Friday, May 25, 2007
Mythic Beasts, alive and well
Exploring the Nature of the Unnatural
A great exhibit at the AMNH in NYC, “Mythic Creatures: Dragons, Unicorns & Mermaids” will open tomorrow and run through Jan. 6 at the American Museum of Natural History, Central Park West and 79th Street; (212) 769-5100 or amnh.org. From the NYTimes article by Edward Rothstein:
...it was a brilliant curatorial idea to devote an exhibition to them. One of the remarkable things about this exhibition...is...by the end you are convinced that these creatures should find permanent dwelling places in such halls, not because they are real but because they allow us to glean something about how humanity struggles to make sense of the natural world. Adrienne Mayor, a visiting scholar in the history of science at Stanford University, explains in an accompanying video how she studied maps where the Greeks claimed to have found the remains of fallen giants and discovered that they coincided with maps of major paleontological finds...The Greeks might have found bones belonging to ancient mastodons and mammoths, which were clearly far larger than human remains but also bore a close resemblance to them...As for the cyclops, such one-eyed giants were said to live in Sicily, where the fossilized remains of ancient elephants have been found. The cast of one Sicilian skull is on display; it contains an enormous central hole where the elephant’s trunk was attached. For the Greeks, more than two millenniums ago, that might have been an imagined creature’s single eye socket. What is left unmentioned here, but still haunts, is the human persistence in creating such creatures. Out of the unknown, out of worlds barely understood, out of glimpses of flesh or bone, in one culture after another, humanity has imagined beings whose bodies are mutant composites of incompatible animals...who violate every taboo and disrupt every sense of natural order. They arise out of our imaginings, offering seductive promises and irresistible dangers, as if they were resurrected fossils from a primal human past demanding tribute — which this fascinating exhibition begins to provide...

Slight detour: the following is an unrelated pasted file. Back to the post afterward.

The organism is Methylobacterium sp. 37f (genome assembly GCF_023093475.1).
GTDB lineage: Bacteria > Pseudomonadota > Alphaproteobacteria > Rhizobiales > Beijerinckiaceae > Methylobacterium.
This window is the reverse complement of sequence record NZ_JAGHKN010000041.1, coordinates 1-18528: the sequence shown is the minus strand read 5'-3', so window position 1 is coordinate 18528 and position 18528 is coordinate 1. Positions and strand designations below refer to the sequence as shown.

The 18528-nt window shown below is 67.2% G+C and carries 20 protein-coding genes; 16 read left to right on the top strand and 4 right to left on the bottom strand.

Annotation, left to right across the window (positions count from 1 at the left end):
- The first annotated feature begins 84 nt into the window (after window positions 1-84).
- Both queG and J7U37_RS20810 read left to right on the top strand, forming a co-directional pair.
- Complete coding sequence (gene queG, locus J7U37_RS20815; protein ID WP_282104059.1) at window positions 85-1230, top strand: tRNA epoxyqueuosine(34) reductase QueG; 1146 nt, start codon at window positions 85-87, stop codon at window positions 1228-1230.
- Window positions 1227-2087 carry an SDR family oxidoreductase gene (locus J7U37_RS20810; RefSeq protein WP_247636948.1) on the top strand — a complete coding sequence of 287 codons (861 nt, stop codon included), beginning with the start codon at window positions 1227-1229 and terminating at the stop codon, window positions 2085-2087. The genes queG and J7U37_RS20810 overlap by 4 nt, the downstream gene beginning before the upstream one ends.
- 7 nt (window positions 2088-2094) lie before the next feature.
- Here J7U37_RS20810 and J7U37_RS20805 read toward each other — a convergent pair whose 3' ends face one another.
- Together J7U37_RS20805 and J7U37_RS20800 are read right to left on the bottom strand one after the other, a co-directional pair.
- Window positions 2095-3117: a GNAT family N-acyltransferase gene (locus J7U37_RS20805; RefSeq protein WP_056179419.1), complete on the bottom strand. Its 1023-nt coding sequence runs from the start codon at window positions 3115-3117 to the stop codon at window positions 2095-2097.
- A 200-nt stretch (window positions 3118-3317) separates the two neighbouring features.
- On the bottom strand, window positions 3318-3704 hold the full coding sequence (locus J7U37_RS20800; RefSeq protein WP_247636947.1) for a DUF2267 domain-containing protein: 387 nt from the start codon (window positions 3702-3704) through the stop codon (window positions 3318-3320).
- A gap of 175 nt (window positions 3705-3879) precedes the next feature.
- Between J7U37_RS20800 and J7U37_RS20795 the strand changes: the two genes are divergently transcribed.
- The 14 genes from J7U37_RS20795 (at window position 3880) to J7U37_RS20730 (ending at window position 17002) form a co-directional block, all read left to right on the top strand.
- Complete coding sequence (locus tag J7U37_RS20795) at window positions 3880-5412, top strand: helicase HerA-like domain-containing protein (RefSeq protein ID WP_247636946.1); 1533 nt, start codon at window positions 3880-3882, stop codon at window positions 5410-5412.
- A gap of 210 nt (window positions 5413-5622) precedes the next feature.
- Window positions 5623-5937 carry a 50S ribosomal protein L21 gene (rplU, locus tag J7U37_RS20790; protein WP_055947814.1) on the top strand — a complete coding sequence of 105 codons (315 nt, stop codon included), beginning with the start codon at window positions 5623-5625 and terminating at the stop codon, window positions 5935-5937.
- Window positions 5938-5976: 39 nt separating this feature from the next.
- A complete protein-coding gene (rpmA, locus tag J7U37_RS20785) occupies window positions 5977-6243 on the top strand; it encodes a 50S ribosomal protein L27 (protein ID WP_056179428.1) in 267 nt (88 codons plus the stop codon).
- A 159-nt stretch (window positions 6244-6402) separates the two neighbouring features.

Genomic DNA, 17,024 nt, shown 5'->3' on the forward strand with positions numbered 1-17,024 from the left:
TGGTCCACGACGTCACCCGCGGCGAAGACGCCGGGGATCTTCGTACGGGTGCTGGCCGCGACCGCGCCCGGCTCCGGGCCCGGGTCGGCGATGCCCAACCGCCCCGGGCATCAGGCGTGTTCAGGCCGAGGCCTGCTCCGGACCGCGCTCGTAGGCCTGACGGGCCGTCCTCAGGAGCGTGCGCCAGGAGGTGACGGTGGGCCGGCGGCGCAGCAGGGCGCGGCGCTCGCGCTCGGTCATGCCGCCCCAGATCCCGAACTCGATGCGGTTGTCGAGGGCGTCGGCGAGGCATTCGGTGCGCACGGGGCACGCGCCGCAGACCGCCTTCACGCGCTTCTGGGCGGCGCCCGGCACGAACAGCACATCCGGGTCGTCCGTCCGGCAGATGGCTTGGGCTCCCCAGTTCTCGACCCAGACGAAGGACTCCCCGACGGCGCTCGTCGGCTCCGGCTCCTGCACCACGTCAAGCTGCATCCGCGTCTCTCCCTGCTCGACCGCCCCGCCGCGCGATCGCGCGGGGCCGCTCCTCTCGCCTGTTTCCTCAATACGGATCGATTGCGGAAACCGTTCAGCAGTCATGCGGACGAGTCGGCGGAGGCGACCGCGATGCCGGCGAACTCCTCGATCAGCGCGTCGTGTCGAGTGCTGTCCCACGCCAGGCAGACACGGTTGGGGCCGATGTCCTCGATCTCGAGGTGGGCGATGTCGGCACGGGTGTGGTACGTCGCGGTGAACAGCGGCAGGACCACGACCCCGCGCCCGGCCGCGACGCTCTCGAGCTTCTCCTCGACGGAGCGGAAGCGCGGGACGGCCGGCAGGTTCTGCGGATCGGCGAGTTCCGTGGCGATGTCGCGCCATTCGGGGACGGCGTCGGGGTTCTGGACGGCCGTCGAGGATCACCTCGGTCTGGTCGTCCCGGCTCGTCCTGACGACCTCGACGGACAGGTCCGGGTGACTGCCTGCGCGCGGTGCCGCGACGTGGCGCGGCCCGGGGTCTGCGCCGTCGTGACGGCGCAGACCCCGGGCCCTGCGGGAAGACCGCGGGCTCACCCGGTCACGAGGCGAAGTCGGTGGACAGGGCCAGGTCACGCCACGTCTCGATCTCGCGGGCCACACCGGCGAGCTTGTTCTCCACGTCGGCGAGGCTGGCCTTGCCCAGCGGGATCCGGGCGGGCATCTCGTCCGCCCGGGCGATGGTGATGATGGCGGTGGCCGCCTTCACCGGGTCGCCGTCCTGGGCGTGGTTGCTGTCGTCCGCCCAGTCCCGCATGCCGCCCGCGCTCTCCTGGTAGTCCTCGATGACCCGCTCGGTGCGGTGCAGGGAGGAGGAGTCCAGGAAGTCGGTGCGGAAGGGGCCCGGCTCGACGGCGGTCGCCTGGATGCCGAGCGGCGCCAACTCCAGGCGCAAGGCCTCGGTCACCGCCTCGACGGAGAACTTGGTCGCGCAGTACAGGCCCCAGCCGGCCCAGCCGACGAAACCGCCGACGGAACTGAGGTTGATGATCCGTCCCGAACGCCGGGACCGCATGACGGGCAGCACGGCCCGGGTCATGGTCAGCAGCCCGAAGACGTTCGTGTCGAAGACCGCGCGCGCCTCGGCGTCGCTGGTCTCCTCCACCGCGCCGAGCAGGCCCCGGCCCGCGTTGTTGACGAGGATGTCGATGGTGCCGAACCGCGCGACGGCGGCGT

How true! Mythical creatures have a great deal to teach us, as this exhibit well demonstrates. After the exhibit closes in January, it moves to other museums: the Field Museum in Chicago, the Canadian Museum of Civilization in Gatineau, the Australian National Maritime Museum in Sydney and the Fernbank Museum of Natural History in Atlanta.